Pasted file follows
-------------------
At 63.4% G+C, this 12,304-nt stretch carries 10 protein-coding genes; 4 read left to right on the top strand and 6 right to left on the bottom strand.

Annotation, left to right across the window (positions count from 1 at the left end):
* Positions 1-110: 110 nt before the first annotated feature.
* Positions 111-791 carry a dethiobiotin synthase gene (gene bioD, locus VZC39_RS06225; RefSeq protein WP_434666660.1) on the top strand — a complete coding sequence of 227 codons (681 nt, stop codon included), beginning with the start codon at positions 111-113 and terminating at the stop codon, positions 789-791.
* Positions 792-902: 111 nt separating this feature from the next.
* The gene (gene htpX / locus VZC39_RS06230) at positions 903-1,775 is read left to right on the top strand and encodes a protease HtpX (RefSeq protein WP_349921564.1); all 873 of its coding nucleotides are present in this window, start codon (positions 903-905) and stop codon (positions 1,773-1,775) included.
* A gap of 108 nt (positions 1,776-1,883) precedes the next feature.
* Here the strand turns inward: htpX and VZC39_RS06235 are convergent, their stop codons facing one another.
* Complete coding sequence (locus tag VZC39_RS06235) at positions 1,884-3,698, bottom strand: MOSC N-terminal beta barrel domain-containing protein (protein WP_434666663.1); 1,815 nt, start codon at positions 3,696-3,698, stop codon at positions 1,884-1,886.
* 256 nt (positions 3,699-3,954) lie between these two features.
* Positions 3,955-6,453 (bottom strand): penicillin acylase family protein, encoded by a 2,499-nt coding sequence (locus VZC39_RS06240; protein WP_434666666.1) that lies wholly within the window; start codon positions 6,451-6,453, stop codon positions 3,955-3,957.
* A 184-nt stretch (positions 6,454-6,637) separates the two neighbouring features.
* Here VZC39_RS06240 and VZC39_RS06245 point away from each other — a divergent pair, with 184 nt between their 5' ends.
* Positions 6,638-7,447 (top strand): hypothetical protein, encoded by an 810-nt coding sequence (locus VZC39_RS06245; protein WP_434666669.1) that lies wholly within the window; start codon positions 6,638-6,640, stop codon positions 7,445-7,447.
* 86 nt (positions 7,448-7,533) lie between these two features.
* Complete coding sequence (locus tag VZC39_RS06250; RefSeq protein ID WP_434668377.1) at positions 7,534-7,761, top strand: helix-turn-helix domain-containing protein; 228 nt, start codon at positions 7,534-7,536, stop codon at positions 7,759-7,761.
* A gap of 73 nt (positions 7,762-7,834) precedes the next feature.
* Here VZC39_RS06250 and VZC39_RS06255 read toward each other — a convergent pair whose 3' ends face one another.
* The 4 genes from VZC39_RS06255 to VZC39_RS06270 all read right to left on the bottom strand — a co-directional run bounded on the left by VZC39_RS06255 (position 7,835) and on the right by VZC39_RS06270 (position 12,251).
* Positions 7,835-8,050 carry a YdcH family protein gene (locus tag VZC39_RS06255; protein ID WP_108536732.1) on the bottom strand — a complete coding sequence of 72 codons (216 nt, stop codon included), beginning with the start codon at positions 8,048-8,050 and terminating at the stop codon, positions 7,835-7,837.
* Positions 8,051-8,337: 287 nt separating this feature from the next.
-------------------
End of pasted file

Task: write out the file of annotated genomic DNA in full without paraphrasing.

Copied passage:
At 63.4% G+C, this 12,304-nt stretch carries 10 protein-coding genes; 4 read left to right on the top strand and 6 right to left on the bottom strand.

Annotation, left to right across the window (positions count from 1 at the left end):
* Positions 1-110: 110 nt before the first annotated feature.
* Positions 111-791 carry a dethiobiotin synthase gene (gene bioD, locus VZC39_RS06225; RefSeq protein WP_434666660.1) on the top strand — a complete coding sequence of 227 codons (681 nt, stop codon included), beginning with the start codon at positions 111-113 and terminating at the stop codon, positions 789-791.
* Positions 792-902: 111 nt separating this feature from the next.
* The gene (gene htpX / locus VZC39_RS06230) at positions 903-1,775 is read left to right on the top strand and encodes a protease HtpX (RefSeq protein WP_349921564.1); all 873 of its coding nucleotides are present in this window, start codon (positions 903-905) and stop codon (positions 1,773-1,775) included.
* A gap of 108 nt (positions 1,776-1,883) precedes the next feature.
* Here the strand turns inward: htpX and VZC39_RS06235 are convergent, their stop codons facing one another.
* Complete coding sequence (locus tag VZC39_RS06235) at positions 1,884-3,698, bottom strand: MOSC N-terminal beta barrel domain-containing protein (protein WP_434666663.1); 1,815 nt, start codon at positions 3,696-3,698, stop codon at positions 1,884-1,886.
* 256 nt (positions 3,699-3,954) lie between these two features.
* Positions 3,955-6,453 (bottom strand): penicillin acylase family protein, encoded by a 2,499-nt coding sequence (locus VZC39_RS06240; protein WP_434666666.1) that lies wholly within the window; start codon positions 6,451-6,453, stop codon positions 3,955-3,957.
* A 184-nt stretch (positions 6,454-6,637) separates the two neighbouring features.
* Here VZC39_RS06240 and VZC39_RS06245 point away from each other — a divergent pair, with 184 nt between their 5' ends.
* Positions 6,638-7,447 (top strand): hypothetical protein, encoded by an 810-nt coding sequence (locus VZC39_RS06245; protein WP_434666669.1) that lies wholly within the window; start codon positions 6,638-6,640, stop codon positions 7,445-7,447.
* 86 nt (positions 7,448-7,533) lie between these two features.
* Complete coding sequence (locus tag VZC39_RS06250; RefSeq protein ID WP_434668377.1) at positions 7,534-7,761, top strand: helix-turn-helix domain-containing protein; 228 nt, start codon at positions 7,534-7,536, stop codon at positions 7,759-7,761.
* A gap of 73 nt (positions 7,762-7,834) precedes the next feature.
* Here VZC39_RS06250 and VZC39_RS06255 read toward each other — a convergent pair whose 3' ends face one another.
* The 4 genes from VZC39_RS06255 to VZC39_RS06270 all read right to left on the bottom strand — a co-directional run bounded on the left by VZC39_RS06255 (position 7,835) and on the right by VZC39_RS06270 (position 12,251).
* Positions 7,835-8,050 carry a YdcH family protein gene (locus tag VZC39_RS06255; protein ID WP_108536732.1) on the bottom strand — a complete coding sequence of 72 codons (216 nt, stop codon included), beginning with the start codon at positions 8,048-8,050 and terminating at the stop codon, positions 7,835-7,837.
* Positions 8,051-8,337: 287 nt separating this feature from the next.